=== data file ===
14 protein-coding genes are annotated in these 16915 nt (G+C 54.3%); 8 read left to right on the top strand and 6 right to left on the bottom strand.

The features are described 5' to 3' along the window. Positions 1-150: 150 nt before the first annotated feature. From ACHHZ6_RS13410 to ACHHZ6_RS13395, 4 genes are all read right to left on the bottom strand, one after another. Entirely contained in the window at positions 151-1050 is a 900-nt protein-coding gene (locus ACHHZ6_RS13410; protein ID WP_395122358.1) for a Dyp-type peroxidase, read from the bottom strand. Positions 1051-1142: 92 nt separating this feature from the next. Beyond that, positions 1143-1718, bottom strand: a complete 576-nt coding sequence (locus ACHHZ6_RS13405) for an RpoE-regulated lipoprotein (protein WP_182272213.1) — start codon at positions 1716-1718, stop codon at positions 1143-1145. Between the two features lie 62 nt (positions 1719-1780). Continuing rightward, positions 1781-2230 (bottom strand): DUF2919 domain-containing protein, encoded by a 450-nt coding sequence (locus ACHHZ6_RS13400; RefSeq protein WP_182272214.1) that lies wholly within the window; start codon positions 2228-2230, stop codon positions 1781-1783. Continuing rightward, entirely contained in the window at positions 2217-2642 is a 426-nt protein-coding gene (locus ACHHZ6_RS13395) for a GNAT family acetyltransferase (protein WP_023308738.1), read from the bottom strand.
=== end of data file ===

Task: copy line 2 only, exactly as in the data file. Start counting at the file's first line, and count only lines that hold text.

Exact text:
The features are described 5' to 3' along the window. Positions 1-150: 150 nt before the first annotated feature. From ACHHZ6_RS13410 to ACHHZ6_RS13395, 4 genes are all read right to left on the bottom strand, one after another. Entirely contained in the window at positions 151-1050 is a 900-nt protein-coding gene (locus ACHHZ6_RS13410; protein ID WP_395122358.1) for a Dyp-type peroxidase, read from the bottom strand. Positions 1051-1142: 92 nt separating this feature from the next. Beyond that, positions 1143-1718, bottom strand: a complete 576-nt coding sequence (locus ACHHZ6_RS13405) for an RpoE-regulated lipoprotein (protein WP_182272213.1) — start codon at positions 1716-1718, stop codon at positions 1143-1145. Between the two features lie 62 nt (positions 1719-1780). Continuing rightward, positions 1781-2230 (bottom strand): DUF2919 domain-containing protein, encoded by a 450-nt coding sequence (locus ACHHZ6_RS13400; RefSeq protein WP_182272214.1) that lies wholly within the window; start codon positions 2228-2230, stop codon positions 1781-1783. Continuing rightward, entirely contained in the window at positions 2217-2642 is a 426-nt protein-coding gene (locus ACHHZ6_RS13395) for a GNAT family acetyltransferase (protein WP_023308738.1), read from the bottom strand.